This said, there is no in dependant intellectual tradition in China. This has not been imposed by communism. The pressure exerted by orthodoxy was very heavy during the Empire, and I think it would be extremely difficult to find a Chinese Galileo, a character able to defy the highest authority, and to submit to deliberation the most established positions ....

I am sure that you will disagree on that, but I do think that combination of the Jewish tradition of controversy on theological and legal issues, mixed with the theological debates on the nature of God in the early Christianity, and the strong rationality we inherited from the Greeks all combined to produce a unique chemistry which has been the ferment of the western intellectual and scientific tradition - which we do not have to be ashamed of ..."

F) Relevant links

Are Strict Chinese Mothers the Best?
It's not only in Asia that kids feel pressure, but isn't it unavoidable?
Professor Amy Chua of Yale - a Chinese living in America
An answer to Amy Chua
Sonny Leong on
Michael Gove - "The Telegraph"
In a recent article, Sonny Leong reported on British Education Minister Michael Gove's comments on return from his visit to China.
"I am happy to confess I’d like us to implement a cultural revolution just like the one they’ve had in China. Like Chairman Mao, we’ve embarked on a Long March to reform our education system."
Idiotic. The "cultural revolution" was an inhuman nightmare. Cretinous spin-blather wistfully longing for a "Long March" is beyond belief. Yes, he should have been sacked at once as a moron. Unfortunately, we see a succession of morons paraded before us and rarely is one ever sacked. Just look at Gordon Brown and Ken Clarke for a start.
Sonny Leong
Whether it is maths or reading, the more you practice, the better you can get.
Indeed, and OUR KIDS certainly don't have enough practice. In this respect, Gove is right.
Sonny Leong
They are taught to memorise, parrot fashion and regurgitate what they have studied for exams.

Yes, attention to memorisation ONLY is bad, but A CONSIDERABLE DEGREE OF MEMORISATION is essential, and there ISN'T ENOUGH OF IT because (as you clearly indicate) it is VERY NON-PC. It's also "hard work", and so must be avoided at all costs; there must of COURSE be NO PRESSURE on kids.

Oh, how would you like to have a heart-valve replaced by a doctor not really very hot on "memorisation"?

Sonny Leong
These students fail abysmally at non-standardised tests – open-book; open-notes; Multiple Choice Questions (MCQs); and True/False assessments. Why? Because they do not know how to pass exams that they have not practised for. Their incapability to apply knowledge acquired in a classroom to real life or non-standardised exams is a cause of concern for many parents and educators.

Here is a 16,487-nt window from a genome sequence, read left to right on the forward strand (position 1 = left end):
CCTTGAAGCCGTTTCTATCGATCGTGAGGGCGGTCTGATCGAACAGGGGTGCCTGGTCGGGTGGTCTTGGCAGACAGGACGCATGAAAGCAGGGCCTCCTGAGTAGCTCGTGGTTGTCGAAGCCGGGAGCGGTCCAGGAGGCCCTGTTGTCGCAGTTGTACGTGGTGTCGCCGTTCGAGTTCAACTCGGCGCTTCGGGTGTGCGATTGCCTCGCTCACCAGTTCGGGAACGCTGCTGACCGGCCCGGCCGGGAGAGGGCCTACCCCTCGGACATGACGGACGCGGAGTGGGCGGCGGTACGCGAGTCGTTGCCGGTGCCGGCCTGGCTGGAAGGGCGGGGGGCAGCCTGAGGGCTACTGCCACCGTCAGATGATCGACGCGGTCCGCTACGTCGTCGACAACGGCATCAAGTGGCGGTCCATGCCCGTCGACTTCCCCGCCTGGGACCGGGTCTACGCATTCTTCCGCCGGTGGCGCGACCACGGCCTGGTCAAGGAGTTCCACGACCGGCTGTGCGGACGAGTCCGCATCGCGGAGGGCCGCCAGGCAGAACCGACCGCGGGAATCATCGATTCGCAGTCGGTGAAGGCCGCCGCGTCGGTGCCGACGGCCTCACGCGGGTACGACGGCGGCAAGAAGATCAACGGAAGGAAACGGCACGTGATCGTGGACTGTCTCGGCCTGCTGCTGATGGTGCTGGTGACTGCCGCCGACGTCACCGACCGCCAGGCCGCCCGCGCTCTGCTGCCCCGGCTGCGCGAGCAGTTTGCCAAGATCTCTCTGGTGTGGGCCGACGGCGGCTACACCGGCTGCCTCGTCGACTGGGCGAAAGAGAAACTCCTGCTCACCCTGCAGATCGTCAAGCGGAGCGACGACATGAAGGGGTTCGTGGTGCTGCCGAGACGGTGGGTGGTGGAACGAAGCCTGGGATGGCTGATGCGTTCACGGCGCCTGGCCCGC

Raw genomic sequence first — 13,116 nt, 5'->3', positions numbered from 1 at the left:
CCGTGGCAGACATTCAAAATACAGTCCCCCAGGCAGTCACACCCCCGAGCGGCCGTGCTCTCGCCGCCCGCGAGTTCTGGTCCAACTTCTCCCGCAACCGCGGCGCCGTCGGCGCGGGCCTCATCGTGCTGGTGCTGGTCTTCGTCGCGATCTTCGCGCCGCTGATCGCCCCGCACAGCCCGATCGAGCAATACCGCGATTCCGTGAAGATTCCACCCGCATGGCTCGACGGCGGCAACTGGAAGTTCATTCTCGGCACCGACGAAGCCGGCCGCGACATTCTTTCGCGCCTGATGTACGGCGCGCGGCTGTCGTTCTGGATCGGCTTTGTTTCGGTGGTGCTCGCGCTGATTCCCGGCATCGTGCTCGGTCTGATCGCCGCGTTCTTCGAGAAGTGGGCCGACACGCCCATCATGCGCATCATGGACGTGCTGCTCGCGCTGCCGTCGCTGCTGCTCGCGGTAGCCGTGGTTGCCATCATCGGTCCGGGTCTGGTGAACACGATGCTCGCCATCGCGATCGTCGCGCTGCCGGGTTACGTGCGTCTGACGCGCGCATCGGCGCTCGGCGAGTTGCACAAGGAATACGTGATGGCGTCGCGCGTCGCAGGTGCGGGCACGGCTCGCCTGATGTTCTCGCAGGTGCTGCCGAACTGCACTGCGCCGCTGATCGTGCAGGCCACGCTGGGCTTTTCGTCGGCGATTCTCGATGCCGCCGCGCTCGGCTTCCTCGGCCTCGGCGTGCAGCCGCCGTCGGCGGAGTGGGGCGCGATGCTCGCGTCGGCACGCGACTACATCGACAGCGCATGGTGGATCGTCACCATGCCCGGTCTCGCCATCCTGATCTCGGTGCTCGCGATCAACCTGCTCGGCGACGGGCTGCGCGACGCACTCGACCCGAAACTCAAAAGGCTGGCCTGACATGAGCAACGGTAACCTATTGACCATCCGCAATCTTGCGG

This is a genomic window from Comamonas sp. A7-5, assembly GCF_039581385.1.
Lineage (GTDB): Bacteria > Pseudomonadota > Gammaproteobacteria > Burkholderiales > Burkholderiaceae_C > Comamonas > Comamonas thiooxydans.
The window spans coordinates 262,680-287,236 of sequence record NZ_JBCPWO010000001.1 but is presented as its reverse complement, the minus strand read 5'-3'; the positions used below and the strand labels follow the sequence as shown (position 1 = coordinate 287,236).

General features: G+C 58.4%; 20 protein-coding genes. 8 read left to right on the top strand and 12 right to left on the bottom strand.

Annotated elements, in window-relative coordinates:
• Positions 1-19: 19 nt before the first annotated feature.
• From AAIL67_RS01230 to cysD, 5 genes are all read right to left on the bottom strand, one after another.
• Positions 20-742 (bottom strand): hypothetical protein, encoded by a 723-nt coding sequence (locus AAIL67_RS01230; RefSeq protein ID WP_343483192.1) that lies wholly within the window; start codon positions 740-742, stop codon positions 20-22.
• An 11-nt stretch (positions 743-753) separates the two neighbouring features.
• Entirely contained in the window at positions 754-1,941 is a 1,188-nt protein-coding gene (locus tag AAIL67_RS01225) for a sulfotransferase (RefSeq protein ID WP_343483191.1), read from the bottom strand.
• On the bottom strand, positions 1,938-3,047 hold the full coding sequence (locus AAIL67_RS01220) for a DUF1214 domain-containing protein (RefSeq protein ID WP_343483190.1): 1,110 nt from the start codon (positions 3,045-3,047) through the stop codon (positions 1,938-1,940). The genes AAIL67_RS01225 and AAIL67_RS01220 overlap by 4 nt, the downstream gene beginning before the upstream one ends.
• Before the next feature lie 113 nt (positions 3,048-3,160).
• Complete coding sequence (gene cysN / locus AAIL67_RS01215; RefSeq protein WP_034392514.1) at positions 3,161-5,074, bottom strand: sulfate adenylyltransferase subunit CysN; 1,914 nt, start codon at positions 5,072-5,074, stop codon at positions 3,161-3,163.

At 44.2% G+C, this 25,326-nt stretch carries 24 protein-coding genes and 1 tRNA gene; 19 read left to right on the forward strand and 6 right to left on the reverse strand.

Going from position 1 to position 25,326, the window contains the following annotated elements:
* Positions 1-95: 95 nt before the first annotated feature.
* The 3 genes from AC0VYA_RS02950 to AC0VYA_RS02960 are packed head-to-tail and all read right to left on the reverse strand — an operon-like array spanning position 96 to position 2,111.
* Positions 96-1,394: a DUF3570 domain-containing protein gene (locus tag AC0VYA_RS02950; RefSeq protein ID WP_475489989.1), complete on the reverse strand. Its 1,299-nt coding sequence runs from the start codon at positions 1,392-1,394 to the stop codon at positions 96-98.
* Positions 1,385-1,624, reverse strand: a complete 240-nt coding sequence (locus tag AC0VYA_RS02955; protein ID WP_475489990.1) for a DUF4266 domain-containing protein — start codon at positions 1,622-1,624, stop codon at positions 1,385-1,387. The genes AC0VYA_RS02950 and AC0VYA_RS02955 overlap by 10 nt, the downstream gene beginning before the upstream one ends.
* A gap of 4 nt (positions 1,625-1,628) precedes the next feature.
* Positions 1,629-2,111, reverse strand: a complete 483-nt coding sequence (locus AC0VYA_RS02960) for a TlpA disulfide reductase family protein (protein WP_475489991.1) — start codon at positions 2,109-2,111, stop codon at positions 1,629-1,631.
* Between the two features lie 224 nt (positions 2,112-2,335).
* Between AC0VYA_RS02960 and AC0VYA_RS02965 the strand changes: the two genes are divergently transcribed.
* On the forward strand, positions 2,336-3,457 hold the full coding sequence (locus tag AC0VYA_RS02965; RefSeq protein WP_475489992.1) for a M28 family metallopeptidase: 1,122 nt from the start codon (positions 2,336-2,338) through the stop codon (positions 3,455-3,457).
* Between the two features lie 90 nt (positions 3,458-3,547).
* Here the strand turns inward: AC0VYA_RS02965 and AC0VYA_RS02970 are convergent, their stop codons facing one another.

And our kids are so much better? The problem is, I don't see this reflected in a lack of Chinese achievements. Have you seen their bridges?
Sonny Leong
Students grow up lacking social interaction; interpersonal; teamwork and communicating skills because they have not been allowed to acquire or develop these skills.

UK kids are on average so much better of course. And electronics is making this far worse. Accepting to teach in some schools that "there is a correct way to textspeak" was a SYMBOL of the UTTER IDIOCY of many teachers and managers who have their PC-ridden hands on the throat of state education. The idea that school time should be devoted to teaching kids "how to text properly" is so surreally lunatic that I ALSO am "in total despair".

The latest news is that kids are giving up e-mail as it is "too long and boring" - Twittering and Facebookspeak are now all the rage. And we expect them to be able to WRITE properly? Ha Ha ....

Sonny Leong
In Singapore, from the strict design of pedagogies and curriculum to the series of standardised examinations, students are moulded into productive units of labour for the future. The introduction of more testing and streaming for younger students is leading to an overheated pressure cooker further damaging their youth and future generation.
Indeed - it is often OTT in Asia, but the mirror-image is our kids being damaged by their low levels of reading and mathematics, by the general dumbing-down, by the LACK of rigour and discipline.
Sonny Leong
The recent deaths of two junior college students have once again highlighted the primary ramification from a highly-competitive and rigid education system: tremendous stress and pressure.
Indeed; we should avoid stress and pressure in life. Experiencing and managing them are clearly utterly futile. Better pretend they don't exist, that there is no such thing as competition for jobs, that all kids are "equal" and ensure that excellence is frowned upon as it is unfair to the weaker. What is your solution? Eliminate pressure in human existence? Is Big Brother's "SOMA" the answer?
Sonny Leong